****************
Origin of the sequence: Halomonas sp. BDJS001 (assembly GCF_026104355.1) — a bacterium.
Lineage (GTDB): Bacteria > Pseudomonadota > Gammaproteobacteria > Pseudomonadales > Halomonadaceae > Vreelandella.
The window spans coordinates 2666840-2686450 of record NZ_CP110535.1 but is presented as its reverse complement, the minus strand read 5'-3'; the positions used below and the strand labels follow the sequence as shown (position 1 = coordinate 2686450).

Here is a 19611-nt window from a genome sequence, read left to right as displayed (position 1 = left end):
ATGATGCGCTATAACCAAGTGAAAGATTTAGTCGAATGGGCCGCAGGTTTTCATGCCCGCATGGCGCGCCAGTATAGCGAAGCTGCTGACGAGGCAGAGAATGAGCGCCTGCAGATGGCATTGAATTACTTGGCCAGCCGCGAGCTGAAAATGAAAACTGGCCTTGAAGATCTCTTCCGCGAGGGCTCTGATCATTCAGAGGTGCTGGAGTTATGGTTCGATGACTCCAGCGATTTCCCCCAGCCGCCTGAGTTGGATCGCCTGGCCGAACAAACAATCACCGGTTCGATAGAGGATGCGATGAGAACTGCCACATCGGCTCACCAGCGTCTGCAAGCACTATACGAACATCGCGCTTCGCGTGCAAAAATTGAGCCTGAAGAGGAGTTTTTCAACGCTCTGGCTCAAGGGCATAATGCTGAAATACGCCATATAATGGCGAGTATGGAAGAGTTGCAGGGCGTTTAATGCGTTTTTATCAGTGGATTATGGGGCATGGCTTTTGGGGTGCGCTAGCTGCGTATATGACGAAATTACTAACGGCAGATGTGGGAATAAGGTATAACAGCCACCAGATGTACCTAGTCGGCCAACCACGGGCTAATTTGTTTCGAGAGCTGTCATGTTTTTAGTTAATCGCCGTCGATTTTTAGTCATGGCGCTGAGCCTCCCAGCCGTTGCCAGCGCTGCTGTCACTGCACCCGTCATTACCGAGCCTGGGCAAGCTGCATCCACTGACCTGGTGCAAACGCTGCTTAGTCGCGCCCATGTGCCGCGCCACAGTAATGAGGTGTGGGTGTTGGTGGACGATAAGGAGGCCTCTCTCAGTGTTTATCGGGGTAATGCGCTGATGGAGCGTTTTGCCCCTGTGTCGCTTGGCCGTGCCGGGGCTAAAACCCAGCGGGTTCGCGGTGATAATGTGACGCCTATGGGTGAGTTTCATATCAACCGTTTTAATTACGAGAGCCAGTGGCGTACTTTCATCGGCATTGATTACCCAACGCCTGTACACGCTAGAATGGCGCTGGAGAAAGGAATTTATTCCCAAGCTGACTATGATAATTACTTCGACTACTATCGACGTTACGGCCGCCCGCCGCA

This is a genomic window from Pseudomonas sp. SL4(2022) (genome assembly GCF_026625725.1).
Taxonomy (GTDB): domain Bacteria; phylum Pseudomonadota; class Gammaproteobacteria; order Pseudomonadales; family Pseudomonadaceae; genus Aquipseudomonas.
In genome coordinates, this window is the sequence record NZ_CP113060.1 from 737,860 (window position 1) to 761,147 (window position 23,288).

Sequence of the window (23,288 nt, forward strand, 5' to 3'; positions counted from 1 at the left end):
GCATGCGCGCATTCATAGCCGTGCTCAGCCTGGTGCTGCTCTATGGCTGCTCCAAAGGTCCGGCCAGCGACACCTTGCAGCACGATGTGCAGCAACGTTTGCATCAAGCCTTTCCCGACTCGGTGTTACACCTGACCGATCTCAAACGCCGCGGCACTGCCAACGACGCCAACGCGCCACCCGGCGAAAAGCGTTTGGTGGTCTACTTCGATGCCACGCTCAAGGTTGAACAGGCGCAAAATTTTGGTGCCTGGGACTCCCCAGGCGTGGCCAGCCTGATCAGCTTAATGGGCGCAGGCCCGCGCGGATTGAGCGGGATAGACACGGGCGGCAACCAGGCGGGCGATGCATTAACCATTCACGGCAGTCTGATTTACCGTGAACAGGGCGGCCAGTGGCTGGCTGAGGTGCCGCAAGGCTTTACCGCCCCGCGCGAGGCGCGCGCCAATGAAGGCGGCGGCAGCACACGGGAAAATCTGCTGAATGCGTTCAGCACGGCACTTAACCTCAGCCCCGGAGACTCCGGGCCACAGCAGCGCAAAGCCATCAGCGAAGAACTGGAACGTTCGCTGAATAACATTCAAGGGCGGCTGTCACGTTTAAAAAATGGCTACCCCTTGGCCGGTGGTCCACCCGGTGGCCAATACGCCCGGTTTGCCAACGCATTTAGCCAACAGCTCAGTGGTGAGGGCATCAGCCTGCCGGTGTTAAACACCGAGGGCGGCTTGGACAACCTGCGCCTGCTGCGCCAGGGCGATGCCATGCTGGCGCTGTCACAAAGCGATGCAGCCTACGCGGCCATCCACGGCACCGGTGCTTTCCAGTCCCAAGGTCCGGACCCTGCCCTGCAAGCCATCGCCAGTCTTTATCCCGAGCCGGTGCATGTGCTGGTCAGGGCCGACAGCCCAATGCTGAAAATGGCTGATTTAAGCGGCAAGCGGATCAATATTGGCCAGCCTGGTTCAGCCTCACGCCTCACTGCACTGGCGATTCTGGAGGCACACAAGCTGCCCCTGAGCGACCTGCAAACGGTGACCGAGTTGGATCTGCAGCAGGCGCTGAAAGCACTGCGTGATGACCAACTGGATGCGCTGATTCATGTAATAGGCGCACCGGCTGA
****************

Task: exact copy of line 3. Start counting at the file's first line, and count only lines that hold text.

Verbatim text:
The window spans coordinates 2666840-2686450 of record NZ_CP110535.1 but is presented as its reverse complement, the minus strand read 5'-3'; the positions used below and the strand labels follow the sequence as shown (position 1 = coordinate 2686450).